Cassava can have a significant economic impact in replacing imported wheat through the saving of much needed foreign exchange.
(PRWEB) June 20, 2014
Executive Chairman of Cool Group of Companies, Joe Issa, says Cassava flour has the potential to replace imported wheat flour in Jamaica’s baking industry, thus saving much needed foreign exchange, creating business opportunities for investors, developing farming communities and providing employment, but urged all stake holders to collaborate to ensure its realization.
Issa made the statement as the heads of Caribbean agricultural agencies, including CARDI, the Inter-American Institute for Corporation in Agriculture (IICA) and Food and Agriculture Organization (FAO) meet in Suriname.
“This project to replace imported wheat with cassava in huge; we are talking about saving massive amounts of foreign exchange, creating a large amount of employment, developing farming communities, introducing new processing technology, offering opportunities for investment and research and development in new value added products to replace imported ones, contributing to the country’s much-illusive economic growth and alleviating poverty and improving health standards.
“It would be a miss-opportunity if the issue does not make the agenda of the Surinam meeting, especially as it is topical in Jamaica and other CARICOM countries, with industry players taking to the electronic media to express their approval or concerns,” says Executive Chairman of Cool Group, Joe Issa, arguing that it is timely for a regional discussion on the issue as the entire basin is replete with suitable lands and have high import bills.
In expressing the view that other imports can be substituted including corn, sheep and goats, Issa suggests that, “all which needs to be done is for the industry players, including farmers, bakers, entrepreneurs, agricultural and financial institutions, and food experts to meet and chart a roadmap for the growing of cassava and other foods to meet local demands and enhance food security."
It is believed that the replacement of wheat with cassava could reduce the import bill in Jamaica and other Caribbean islands by some 30% and redirect foreign exchange into job-creating and sustainable projects, thus alleviating poverty and improving health standards.
In ‘Food Imports – Shame of the Caribbean’, by Sir Ronald Sanders, he points to studies conducted by the FAO which show that, “CARICOM countries could increase their production of cassava, other root crops, vegetables and meat, particularly sheep and goats.” (Sanders, n.d.)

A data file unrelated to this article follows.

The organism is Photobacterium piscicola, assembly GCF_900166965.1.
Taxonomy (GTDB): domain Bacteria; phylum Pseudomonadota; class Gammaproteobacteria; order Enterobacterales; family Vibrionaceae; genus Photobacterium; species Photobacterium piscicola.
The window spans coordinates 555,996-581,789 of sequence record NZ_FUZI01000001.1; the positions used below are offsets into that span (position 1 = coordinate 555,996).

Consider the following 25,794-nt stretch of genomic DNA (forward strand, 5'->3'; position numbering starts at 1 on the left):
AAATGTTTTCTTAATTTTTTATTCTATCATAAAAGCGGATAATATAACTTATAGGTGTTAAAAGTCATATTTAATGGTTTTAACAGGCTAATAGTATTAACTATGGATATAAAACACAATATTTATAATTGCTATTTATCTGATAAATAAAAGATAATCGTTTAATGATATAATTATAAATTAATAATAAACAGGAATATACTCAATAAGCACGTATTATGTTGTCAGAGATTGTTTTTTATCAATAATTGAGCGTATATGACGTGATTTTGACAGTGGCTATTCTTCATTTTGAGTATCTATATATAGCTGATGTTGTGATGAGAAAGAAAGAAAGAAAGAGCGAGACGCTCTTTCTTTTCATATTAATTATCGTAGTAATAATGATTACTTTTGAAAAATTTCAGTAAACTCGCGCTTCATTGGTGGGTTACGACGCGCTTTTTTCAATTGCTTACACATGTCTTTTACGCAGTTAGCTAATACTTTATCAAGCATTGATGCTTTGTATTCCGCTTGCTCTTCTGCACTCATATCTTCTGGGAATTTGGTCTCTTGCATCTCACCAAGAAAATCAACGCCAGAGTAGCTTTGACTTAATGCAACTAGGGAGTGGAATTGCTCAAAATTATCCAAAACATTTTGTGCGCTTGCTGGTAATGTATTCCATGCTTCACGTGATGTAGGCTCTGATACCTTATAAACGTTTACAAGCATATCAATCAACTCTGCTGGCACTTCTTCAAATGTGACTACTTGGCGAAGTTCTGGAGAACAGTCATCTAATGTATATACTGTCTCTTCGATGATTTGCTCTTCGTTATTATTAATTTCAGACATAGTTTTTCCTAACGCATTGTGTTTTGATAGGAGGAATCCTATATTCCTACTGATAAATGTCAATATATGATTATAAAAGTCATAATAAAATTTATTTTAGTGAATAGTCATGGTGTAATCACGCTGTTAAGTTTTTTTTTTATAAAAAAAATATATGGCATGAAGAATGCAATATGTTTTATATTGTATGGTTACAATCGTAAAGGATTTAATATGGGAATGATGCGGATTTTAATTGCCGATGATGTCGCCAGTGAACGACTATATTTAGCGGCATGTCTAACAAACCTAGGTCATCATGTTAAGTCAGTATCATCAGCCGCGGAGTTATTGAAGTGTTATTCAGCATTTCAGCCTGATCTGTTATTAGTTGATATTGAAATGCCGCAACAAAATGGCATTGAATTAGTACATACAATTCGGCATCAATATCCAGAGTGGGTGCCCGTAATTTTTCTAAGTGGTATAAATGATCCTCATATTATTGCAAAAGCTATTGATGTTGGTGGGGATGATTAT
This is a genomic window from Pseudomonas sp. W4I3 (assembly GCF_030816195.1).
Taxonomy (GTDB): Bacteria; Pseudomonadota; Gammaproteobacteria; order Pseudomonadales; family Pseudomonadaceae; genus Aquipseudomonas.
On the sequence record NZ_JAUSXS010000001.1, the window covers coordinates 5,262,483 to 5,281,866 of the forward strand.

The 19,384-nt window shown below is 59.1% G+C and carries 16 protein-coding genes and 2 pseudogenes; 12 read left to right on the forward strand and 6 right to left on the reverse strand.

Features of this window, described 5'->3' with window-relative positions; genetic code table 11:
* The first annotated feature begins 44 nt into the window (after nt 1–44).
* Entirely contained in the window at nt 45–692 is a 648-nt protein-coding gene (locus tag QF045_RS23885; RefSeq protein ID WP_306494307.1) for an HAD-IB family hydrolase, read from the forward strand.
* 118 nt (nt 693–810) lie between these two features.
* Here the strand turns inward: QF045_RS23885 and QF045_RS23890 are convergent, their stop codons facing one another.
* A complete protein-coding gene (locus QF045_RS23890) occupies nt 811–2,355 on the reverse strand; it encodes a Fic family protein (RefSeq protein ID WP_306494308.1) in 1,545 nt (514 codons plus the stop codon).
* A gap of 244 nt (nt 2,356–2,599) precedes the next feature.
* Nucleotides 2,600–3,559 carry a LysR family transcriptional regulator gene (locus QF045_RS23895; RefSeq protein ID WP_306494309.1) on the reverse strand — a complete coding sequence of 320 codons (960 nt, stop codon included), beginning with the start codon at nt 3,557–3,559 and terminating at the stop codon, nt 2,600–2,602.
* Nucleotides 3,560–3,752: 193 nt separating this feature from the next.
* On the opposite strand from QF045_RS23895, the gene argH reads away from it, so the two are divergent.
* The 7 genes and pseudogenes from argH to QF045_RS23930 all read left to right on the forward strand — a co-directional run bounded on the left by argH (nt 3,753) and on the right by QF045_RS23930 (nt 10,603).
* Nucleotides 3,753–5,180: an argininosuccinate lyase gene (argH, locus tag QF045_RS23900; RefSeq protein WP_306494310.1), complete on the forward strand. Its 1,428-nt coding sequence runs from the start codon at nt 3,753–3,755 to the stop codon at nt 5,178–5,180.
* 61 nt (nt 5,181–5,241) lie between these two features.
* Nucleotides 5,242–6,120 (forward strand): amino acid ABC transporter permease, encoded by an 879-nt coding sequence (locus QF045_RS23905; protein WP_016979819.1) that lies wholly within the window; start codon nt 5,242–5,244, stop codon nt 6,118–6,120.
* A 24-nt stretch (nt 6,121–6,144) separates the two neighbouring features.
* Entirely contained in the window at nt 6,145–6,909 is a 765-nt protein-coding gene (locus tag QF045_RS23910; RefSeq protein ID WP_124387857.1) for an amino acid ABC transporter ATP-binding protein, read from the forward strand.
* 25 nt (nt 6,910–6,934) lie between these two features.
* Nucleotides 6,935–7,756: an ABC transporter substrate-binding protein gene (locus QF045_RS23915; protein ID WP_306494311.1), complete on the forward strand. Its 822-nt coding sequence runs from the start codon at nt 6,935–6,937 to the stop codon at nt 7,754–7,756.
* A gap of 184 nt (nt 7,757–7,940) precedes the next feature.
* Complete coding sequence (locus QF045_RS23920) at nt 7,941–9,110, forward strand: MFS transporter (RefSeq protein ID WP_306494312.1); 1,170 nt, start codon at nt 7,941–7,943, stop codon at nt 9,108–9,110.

Such increases in production, the studies say, could take place in every CARICOM country, and significantly reduce the importation of wheat (US$251M), corn (US$145.5M) and food preparations (US$251M), which comprised the three largest imports in 2011.
It said for instance, that cassava could be mixed with wheat for making bread, cakes and rotis, “with no discernible difference to taste and with the added advantage of a reduction of gluten.” It adds that, “a percentage of cassava could be added to corn that is used as feed in the poultry industry, thus reducing the import bill for corn and maintaining the quality of feed.”
The studies argue that the same applies to meat importation valued at US$225M, and that, “several Caribbean countries are importing lamb from as far away as New Zealand, while the production of sheep and goat is perfectly feasible within the region to satisfy demand - and every country could be involved.”
A major brewery, the Diageo-led Red Stripe is already gearing to replace imported maize with cassava, as was reported in the article ‘Red Stripe To Swap American Maize For Cassava’ written by Barbara Ellington (Ellington, 2014) .
An official of the company was quoted as saying, “We aim to half the amount of American maize by 2014 …,” while informing farmers interested in planting cassava for Red Stripe that they will have to wait a little longer as the focus is on the pilot farm located in St Catherine where, “the company recently entered into a joint partnership dubbed Project Grow with the Ministry of Agriculture to grow cassava in large quantities.” He says the cassava processing plant will be installed by the end of 2014.
Another article, ‘UWI Science Team Makes Bread From Cassava Flour’, says a team from the University of the West Indies (UWI), Mona, has created a loaf of bread made from cassava flour, and was tested among our students to validate the authenticity of its taste and acceptability (The Gleaner, 2014).
Dr. Ian Thompson, principal investigator in the 'Towards Food Security: The Production of Cassava Flour' project, was quoted as saying that the implementation of such a project “can reduce our imports by substituting cassava and other starchy foods through flours into our diet,” as well as satisfy Jamaica’s food-security needs.
Ellington, B., 2014. Red Stripe To Swap American Maize For Cassava. The Gleaner, 17 February.
Sanders, S. R., n.d. Food Imports – Shame of the Caribbean , s.l.: The Voice SLU .
The Gleaner, 2014. UWI Science Team Makes Bread From Cassava Flour. The Gleaner, 25 January.